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Remote-Control Killers

Aharon Granot

The IDF’s use of drones for surveillance and intelligence — and, according to foreign reports, for targeted killings — has created new rules in this war-torn region, as seen in president Obama's recent disclosure that four US citizens (and radical Muslims) were killed in targeted strikes in Pakistan and Yemen. One day, war might be waged by remote control, but while a bomb can be detonated by a radio signal, those on the receiving end of the blast still pay with their lives.

Wednesday, May 29, 2013

planesJanuary 2009.

Several unmanned aircraft take off from the Palmachim air force base, while another drone is launched from the base at Tel Nof. A team of operators sits in the control room as real-time images are transmitted to the “pit,” the air force command center. The objective: to liquidate a convoy transporting weapons from an Iranian military warehouse inSudanto the Gaza Strip.

Six hours later, a convoy of 23 trucks carrying 20 tons of arms and explosives, including antitank rockets and Iranian Fajr missiles, leaves the harbor inPort Sudan, headed toward the poorly guarded Egyptian border. It’s the height of Operation Cast Lead — the three-week Israeli assault on Gaza’s terror bases and missile-launching centers — and the Mossad has been tipped off that Iran organized a huge weapons delivery to Gaza via Port Sudan, through the southern Egyptian border and then up into Gaza, through the dozens of remaining weapons-smuggling tunnels that Israel had not yet destroyed.

As the convoy makes its way from the port through the Sudanese desert with its lethal loot, Israeli F-16 fighter-bombers take out the lead trucks, turning them into a massive ball of fire. Drones mounted with high-resolution cameras pass over the burning trucks, but the video shows that the convoy had only been partially damaged. While operators watch from the “pit,” a second round with the F-16s finishes the job. The survivors flee into the desert; 39 bodies are left behind, and the planes are summoned home. During the 1,750-mile flight toSudanand back, the Israeli aircraft refuel in midair over theRed Sea.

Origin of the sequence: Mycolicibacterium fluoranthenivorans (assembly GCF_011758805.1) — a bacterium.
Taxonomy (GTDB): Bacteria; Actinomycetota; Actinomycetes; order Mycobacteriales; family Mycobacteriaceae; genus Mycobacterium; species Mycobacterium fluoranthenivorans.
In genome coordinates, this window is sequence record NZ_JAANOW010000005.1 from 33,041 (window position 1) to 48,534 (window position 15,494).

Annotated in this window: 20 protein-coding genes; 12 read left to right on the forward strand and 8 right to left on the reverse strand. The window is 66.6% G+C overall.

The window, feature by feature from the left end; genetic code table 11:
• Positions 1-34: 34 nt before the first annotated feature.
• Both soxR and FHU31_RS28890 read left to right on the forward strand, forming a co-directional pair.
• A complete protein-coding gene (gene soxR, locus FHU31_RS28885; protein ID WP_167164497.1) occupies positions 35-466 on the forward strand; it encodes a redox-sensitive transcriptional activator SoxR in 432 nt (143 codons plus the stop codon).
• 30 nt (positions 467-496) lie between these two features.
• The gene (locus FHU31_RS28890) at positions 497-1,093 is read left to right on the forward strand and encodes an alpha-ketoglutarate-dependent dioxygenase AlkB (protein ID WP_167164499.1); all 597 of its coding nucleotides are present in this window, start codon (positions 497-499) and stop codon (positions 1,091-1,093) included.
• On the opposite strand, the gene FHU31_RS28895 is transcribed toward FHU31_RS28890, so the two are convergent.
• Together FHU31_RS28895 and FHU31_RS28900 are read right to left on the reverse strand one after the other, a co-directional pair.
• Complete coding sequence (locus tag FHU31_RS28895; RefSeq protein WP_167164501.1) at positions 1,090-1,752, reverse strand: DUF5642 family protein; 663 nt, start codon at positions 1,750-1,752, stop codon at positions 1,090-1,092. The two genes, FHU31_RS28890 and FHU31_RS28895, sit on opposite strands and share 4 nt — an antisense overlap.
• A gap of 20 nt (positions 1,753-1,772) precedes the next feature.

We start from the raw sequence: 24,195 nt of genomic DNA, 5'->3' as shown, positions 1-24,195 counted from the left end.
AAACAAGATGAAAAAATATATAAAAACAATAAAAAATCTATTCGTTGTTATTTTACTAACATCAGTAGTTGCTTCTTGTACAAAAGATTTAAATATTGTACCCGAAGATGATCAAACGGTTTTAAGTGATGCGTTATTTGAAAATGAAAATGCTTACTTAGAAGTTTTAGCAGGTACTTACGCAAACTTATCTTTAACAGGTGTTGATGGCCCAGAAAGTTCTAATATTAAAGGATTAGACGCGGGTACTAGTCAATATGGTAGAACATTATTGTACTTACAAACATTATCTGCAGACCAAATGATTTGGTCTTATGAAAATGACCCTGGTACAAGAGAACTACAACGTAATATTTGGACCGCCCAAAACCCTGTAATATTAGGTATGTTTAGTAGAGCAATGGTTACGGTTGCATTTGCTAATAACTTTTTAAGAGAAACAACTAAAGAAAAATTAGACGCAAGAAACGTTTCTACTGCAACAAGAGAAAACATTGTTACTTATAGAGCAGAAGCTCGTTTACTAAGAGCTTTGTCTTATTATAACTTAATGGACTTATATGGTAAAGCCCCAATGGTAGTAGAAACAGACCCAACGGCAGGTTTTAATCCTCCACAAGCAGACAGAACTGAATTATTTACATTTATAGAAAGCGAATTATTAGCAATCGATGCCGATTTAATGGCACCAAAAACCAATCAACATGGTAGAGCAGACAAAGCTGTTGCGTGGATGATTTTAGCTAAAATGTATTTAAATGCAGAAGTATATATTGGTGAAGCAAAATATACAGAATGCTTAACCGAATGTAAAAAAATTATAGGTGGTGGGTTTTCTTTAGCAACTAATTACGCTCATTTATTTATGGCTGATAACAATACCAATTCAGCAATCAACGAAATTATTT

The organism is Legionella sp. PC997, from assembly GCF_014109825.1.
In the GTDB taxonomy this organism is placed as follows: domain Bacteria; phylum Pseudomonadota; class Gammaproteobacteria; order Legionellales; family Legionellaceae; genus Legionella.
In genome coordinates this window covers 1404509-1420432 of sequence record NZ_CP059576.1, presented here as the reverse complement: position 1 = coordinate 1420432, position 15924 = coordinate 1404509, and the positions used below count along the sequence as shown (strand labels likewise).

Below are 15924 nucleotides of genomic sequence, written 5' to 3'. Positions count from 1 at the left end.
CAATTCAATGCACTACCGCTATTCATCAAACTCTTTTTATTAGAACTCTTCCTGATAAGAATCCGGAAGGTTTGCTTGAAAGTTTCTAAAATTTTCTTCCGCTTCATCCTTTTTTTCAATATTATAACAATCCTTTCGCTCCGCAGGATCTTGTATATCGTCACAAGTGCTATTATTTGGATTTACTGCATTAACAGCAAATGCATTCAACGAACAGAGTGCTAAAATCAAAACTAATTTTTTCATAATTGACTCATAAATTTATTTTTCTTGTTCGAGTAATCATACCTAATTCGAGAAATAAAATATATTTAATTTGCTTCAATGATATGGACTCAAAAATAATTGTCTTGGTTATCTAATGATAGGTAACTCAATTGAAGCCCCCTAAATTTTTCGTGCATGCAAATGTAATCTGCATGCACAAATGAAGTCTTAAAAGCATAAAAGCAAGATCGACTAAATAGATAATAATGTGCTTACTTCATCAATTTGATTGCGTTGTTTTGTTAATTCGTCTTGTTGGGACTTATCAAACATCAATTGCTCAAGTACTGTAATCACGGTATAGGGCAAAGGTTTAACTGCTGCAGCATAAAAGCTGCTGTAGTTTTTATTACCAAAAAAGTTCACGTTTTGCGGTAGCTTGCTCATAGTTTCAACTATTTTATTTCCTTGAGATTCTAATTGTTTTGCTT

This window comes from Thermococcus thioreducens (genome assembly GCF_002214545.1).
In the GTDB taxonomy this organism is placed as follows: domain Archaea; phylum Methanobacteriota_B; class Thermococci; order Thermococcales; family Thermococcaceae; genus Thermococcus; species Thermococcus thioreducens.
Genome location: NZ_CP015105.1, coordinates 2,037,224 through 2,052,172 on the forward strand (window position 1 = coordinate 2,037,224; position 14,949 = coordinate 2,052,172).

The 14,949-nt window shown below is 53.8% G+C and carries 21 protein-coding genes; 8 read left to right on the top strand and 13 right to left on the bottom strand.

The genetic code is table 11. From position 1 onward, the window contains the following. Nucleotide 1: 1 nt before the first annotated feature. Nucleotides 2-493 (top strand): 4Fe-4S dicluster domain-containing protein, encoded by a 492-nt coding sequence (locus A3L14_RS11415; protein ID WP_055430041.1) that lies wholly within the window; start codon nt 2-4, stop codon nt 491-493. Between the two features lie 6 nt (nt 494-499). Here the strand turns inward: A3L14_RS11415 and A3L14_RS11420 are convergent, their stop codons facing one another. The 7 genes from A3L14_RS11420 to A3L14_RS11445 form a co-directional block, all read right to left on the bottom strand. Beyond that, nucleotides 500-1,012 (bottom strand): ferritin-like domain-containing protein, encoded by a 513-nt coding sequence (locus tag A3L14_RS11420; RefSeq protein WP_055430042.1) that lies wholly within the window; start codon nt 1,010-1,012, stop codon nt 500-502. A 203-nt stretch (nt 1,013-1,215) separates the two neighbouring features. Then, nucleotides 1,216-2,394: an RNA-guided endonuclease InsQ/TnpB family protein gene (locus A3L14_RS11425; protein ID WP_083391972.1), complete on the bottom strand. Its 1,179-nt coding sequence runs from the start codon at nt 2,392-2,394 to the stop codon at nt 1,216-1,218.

It would take another two months before the world learned about the thwarted weapons-smuggling scheme and the beginning of a new era in Israel’s air-to-land warfare — the use of unmanned aircraft for both surveillance and combat purposes.

Today, unmanned aerial vehicles (UAVs) make up a quarter of the Israeli Air Force fleet, butIsraelisn’t the only player in theMiddle Eastto fly pilotless planes over enemy airspace. While the IDF’s unmanned planes are the most sophisticated in the world, Hizbullah inLebanonis known to maintain a squadron of drones, one of which was shot down by the IDF last month off the shores ofHaifa. During Operation Pillar of Defense, the IDF bombed a number of sites where Hizbullah — with the help ofIran— had been testing unmanned aircraft.

AndIsraelisn’t the only country to use drones for air strikes. Between 2004 and 2012 the US Air Force initiated 411 drone attacks acrossPakistan,Yemen, andSomalia, resulting in 3,430 casualties; 401 were civilians. ForIsrael, though, drones have become the first line of defense in its own backyard. The IDF’s drones are used to pinpoint and liquidate Palestinian terror operatives as part ofIsrael’s program of targeted assassinations, although the IDF officially claims that unmanned aircraft are used by the air force “for purposes of intelligence and surveillance.”


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